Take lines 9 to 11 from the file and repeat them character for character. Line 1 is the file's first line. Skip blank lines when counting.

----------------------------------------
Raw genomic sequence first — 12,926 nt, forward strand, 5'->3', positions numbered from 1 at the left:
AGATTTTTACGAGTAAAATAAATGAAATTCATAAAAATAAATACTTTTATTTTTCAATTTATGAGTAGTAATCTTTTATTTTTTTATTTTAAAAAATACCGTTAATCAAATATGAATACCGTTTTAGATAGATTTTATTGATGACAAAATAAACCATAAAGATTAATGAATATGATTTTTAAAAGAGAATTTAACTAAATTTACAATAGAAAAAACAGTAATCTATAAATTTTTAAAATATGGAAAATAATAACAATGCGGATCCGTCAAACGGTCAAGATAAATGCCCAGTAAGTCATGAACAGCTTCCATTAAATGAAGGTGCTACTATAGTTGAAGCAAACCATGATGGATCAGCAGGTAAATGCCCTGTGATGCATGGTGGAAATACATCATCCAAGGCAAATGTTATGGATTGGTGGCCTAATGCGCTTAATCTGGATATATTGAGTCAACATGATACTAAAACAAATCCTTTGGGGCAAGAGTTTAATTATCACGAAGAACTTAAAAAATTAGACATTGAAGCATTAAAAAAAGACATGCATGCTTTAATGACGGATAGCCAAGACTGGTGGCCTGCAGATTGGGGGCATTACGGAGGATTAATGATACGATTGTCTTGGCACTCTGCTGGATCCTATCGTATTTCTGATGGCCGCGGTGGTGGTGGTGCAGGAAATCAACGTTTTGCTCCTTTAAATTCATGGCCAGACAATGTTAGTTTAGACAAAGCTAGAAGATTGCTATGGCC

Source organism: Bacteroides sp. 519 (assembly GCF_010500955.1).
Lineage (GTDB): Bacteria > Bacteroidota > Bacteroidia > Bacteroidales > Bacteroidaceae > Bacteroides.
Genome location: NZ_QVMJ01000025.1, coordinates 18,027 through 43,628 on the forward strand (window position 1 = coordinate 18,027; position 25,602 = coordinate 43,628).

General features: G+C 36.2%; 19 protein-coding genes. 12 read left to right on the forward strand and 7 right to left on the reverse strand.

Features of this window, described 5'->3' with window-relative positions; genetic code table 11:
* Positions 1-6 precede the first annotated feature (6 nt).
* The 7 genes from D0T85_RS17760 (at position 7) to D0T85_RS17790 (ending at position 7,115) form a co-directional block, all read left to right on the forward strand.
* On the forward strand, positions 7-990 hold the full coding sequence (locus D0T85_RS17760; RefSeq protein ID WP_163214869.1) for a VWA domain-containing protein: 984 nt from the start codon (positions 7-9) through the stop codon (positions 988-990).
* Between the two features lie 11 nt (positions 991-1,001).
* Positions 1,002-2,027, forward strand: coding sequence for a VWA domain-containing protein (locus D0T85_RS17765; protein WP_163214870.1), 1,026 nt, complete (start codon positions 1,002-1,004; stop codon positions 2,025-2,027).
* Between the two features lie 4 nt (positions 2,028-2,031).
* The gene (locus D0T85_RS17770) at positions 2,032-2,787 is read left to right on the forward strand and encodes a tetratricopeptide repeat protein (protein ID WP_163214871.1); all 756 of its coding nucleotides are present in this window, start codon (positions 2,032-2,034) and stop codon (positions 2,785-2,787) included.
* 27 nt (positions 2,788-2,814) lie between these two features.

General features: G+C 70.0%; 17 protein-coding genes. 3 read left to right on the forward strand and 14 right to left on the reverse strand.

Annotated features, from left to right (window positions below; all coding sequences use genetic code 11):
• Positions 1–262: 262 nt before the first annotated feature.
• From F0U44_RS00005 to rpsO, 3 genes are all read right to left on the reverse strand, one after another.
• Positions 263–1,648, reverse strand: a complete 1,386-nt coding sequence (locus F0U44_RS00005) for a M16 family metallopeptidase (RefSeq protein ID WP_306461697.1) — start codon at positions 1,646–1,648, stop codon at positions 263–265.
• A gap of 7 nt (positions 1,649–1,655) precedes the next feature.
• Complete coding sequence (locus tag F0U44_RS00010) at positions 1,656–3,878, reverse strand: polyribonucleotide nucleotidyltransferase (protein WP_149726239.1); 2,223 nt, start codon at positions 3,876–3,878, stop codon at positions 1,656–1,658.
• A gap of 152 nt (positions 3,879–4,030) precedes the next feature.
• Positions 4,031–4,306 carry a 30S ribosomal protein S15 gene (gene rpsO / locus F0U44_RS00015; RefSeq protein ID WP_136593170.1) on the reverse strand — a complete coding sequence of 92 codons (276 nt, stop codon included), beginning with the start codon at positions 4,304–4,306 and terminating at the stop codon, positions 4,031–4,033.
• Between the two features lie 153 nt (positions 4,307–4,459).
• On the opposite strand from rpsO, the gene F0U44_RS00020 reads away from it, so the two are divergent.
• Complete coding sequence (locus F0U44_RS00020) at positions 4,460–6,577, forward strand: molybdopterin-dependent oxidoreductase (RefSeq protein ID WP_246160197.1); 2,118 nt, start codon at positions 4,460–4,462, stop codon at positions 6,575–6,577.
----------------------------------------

* The 7 genes from D0T85_RS17760 (at position 7) to D0T85_RS17790 (ending at position 7,115) form a co-directional block, all read left to right on the forward strand.
* On the forward strand, positions 7-990 hold the full coding sequence (locus D0T85_RS17760; RefSeq protein ID WP_163214869.1) for a VWA domain-containing protein: 984 nt from the start codon (positions 7-9) through the stop codon (positions 988-990).
* Between the two features lie 11 nt (positions 991-1,001).